The Surprising Benefits of Inflation Hitting a 39-Year High

Posted Friday December 10, 2021

As strong consumer demand and supply shortages continue to pressure prices on everything from food, energy, and automobiles, the U.S. Labor Department reported inflation for the month of November at a 39-year high of 6.8%. Despite the high inflation rates we have witnessed over the past year, the main driver of inflation is a good thing, a strong economy with no lack of consumer demand.

The November employment report showed signs of continued growth in the labor market as well. 1.1 million more people were employed in November versus just one month ago driving the unemployment rate from 4.6% to 4.2%.

In the chart above you can see the surprising benefit of inflation on corporate margins. Removing the market capitalization bias from the S&P 500, you can see in the above chart the equal-weighted average S&P 500 1-Year % Change in Revenues relative to Gross Margin, Operating Margin (EBIT), and Net Margin.

Revenue TTM (1-Year % Change)

Inflation is driving annual revenue growth for the S&P 500 to post Great Recession recovery period highs of ~15%. Corporations are being forced to increase prices on finished goods and services as demand increases alongside input costs. We are keeping our eyes on the 25-year high Revenue % Change of 18.6% set back in 2000 as an indicator that corporations are running out of room to pass input cost increases along to consumers. Should this happen, we would expect 1-Year % Change in Revenue Growth to roll over and drive all levels of profit margins lower over time.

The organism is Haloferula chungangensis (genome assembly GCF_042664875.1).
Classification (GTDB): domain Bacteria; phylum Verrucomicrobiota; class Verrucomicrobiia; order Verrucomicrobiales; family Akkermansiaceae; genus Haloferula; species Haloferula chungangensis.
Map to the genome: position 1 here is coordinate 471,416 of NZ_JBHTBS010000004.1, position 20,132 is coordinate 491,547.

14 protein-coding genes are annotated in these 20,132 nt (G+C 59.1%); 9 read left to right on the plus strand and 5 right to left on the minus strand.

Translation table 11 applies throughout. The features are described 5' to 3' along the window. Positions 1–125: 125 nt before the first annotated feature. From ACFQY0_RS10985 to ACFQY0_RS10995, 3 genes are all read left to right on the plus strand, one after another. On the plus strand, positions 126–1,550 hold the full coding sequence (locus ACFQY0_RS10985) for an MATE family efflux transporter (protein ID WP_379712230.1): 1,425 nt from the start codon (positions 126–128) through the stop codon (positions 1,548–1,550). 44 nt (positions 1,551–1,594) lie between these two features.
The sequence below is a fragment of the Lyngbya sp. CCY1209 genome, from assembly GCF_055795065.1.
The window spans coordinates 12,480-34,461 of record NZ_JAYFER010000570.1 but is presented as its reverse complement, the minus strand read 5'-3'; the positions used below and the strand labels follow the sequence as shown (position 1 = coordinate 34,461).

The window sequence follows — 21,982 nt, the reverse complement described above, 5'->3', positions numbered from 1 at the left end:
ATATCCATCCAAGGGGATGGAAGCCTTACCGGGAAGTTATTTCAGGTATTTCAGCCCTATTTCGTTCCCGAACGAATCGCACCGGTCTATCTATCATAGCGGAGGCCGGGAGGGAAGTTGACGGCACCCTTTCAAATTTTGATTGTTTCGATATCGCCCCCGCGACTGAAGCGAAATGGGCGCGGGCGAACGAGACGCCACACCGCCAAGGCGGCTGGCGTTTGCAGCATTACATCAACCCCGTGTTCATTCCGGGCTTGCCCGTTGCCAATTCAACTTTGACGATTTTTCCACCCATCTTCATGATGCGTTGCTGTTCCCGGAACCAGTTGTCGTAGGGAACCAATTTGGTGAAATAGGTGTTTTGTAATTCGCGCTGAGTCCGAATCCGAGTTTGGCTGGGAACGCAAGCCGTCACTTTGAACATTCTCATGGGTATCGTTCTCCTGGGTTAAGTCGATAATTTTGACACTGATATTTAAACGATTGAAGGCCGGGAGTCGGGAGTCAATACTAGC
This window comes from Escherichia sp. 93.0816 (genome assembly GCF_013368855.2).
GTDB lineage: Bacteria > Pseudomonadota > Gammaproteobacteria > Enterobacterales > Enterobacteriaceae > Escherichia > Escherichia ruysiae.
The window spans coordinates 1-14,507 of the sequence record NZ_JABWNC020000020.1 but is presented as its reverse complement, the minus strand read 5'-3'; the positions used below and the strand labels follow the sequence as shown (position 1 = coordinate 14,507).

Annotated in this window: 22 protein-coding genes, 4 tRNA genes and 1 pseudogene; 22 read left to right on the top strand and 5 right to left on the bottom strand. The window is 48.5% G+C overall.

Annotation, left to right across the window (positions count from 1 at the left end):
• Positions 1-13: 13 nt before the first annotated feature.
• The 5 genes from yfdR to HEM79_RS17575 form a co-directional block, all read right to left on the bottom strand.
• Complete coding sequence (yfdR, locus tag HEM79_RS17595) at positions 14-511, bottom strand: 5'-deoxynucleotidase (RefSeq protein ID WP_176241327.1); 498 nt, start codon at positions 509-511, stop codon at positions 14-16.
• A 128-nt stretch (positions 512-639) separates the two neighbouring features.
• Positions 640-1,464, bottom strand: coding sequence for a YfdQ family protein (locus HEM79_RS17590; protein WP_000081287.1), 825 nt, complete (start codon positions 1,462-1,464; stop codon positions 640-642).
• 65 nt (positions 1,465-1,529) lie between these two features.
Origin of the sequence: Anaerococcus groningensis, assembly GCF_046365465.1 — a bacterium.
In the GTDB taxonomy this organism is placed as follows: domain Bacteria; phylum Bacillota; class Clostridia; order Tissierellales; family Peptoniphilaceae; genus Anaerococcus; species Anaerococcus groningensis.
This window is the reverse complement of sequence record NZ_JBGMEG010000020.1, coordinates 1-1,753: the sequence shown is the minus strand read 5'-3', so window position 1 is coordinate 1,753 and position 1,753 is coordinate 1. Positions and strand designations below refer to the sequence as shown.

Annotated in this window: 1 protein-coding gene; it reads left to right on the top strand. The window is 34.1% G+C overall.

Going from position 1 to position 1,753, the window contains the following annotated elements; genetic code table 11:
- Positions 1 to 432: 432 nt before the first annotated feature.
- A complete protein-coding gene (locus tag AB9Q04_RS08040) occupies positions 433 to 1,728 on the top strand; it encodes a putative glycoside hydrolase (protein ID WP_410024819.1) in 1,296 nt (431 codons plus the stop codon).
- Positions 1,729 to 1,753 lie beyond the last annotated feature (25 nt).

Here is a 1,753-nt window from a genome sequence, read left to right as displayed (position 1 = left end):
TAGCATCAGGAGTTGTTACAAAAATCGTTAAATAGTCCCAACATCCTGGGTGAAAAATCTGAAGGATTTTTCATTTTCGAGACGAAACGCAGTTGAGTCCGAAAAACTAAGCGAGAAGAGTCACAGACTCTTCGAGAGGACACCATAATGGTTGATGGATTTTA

Gross Margin TTM

Trailing 12-month S&P 500 Gross Margin remains on a positively sloped trajectory that started during the Great Recession recovery era. This is a positive sign that U.S. multinational corporations can increase prices at a rate greater than their own input cost increases. This margin efficiency at the ‘Gross’ level will translate to additional Operating Margin and Net Margin efficiency driving additional EPS growth through margin expansion.

EBIT Margin TTM (Operating Margin)

The recovery in the trailing 12-month S&P 500 Operating Margin has exceeded pre-Covid highs. U.S. multinational corporations have been able to continue to carve costs out of their businesses driven primarily through efficiencies in SG&A and R&D expenses. This margin efficiency at the ‘Operating’ level will translate to additional Net Margin efficiency driving additional EPS growth through margin expansion.

In summary, despite the frightening, 39-year high inflation numbers, we believe that this is part of a normal market recovery given the vast amounts of liquidity in the system. We believe that equity markets will continue to climb the ‘wall of worry throughout 2022’ and we remain optimistic overall for the equity markets in 2022.

Published December 13, 2021

David Stryzewski, CEO |

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